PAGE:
Solution shaping workshops
When architecting a new IT system, at some point fundamental decisions need to be made. For instance about the structure of the system and its components, about the usage of some commercial product, or about the integration of components. These decisions are architectural, as they are fundamental – they cannot be changed easily afterwards.
In a typical project, architects, designers and other stakeholders all have their own view on the system that is to be built. They create their own views and sketches, have their own mental map, talk to each other (but not to everyone, let alone the lead architect) and make up their mind on how things should be solved. However, not everyone has the same knowledge level on all relevant topics and few – if any – are able to oversee the consequences of their proposed solutions.
Various architectural methods define some point “where the magic happens”. Some methods are quite vague about it (come up with the best fitting solution), and other try to highly organize it, such that is becomes unpractical (create extensive lists with alternatives, use a repository of architecture building blocks, etc.).
But in practice, the magic happens in a discussion by a small group of architects. Brainstorms are held, solutions are found, and the most fundamental views are created. I call it the Solution Shaping Workshop.
Now, don’t confuse a Solution Shaping Workshop with a traditional workshop, as in for instance the MetaPlan Method or a Brown Paper session. A Solution Shaping Workshop can be planned, but can also happen spontaneous – for instance as a result of an informal discussion between architects at the coffee machine.
A Solution Shaping Workshop has the following characteristics:
- No workshop mediator, no system
- Small group of people (2 to 4 members)
- Availability of whiteboards or flip-overs to make drawings
- Relaxed environment
- Focus on one problem
- Everyone is free to brainstorm, ideas are welcome
- One hour max
In a Solution Shaping Workshop one architectural concern is addressed (for instance: “How does our system interface with the current system?”). In the workshop one member of the team explains the problem and provides his first line of thinking. Then a free-format brainstorm is done, where all members are expected to provide input. In practice, quick sketches are made on whiteboards or flip-over pages that help the creative process. When everyone agrees about the outcome of the creative process – the drawn picture – the workshop ends. When no solution can be agreed upon in one hour, the Solution Shaping Workshop should end; apparently the team is not ready to make a decision on the subject yet. In such a case, actions should be agreed for a follow-up (for instance, it could be agreed to get more information from other stakeholders, or to put the issue on the architectural concerns list).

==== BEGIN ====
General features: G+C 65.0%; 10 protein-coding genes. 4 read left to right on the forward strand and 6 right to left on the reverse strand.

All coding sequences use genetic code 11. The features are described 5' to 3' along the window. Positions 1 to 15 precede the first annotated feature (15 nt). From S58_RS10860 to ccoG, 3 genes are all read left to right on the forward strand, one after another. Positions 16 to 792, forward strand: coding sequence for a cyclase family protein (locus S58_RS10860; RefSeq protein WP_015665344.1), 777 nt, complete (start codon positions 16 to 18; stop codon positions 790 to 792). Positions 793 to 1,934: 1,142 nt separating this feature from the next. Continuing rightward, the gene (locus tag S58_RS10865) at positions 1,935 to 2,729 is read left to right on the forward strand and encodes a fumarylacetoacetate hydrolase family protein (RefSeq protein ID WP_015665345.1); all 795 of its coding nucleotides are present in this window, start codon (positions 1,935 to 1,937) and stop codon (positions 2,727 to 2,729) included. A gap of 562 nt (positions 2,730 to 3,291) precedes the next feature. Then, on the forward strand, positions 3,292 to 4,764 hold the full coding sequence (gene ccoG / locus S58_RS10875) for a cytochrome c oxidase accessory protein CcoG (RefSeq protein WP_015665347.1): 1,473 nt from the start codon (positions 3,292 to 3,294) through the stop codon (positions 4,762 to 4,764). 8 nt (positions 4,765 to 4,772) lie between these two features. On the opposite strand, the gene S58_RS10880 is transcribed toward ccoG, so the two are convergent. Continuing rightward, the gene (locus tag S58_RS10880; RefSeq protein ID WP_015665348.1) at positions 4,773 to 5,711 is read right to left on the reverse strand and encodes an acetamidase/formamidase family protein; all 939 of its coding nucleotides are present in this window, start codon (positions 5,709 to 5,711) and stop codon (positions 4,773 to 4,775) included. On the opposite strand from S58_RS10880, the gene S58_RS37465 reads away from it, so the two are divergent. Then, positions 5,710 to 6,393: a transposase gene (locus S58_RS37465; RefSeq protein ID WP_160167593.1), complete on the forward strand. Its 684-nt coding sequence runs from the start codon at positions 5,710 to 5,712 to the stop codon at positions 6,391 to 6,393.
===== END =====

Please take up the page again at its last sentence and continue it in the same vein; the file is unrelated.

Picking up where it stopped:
Be sure to make pictures of the whiteboards (using your phone) before the meeting ends, or to take the flip-over sheets with you. One person (typically the one that started the Solution Shaping Workshop) transforms the drawings to a proposal for an architectural decision. Such an architectural decision typically states:
- The definition of the architectural concern that is addressed (what problem are we solving)
- The proposed solution as agreed upon in the Solution Shaping Workshop (including drawings and clarifying text)
- The pros and cons of the proposed solution
- The alternatives that were discussed and the reason they are not chosen
- The impact and implications of the decision
This architectural decision (typically a few pages in length) is then sent to the members of the Solution Shaping Workshop to be peer-reviewed. After this review, the decision typically needs to be approved by some project board or design authority.
When the solution is approved, it is very important to share the solution with all relevant stakeholders, to avoid new discussions about possible solutions at a later stage. Preferably, this is done by presenting the solution to the group. In such a setup, it is most helpful not to show the created drawings on a projector, but to sketch them again on a whiteboard. This way people can understand how the solution is built up, step by step. While sketching the solution, the group builds up a mental map of the solution. Questions can be answered as soon as they arise, during the buildup of the sketch.
Was the picture shown to them in full, they could get confused, overwhelmed by detail, or question some detail instead of grasping the total solution first.
Be prepared to answer questions from the stakeholders, as they might have their own view on the subject (and sometimes even a worked-out solution in some form). Try to avoid discussions about new alternatives. By getting approval before presenting the discussion to a larger group, the decision is not under discussion, but a fact.
This entry was posted on Saturday 07 June 2014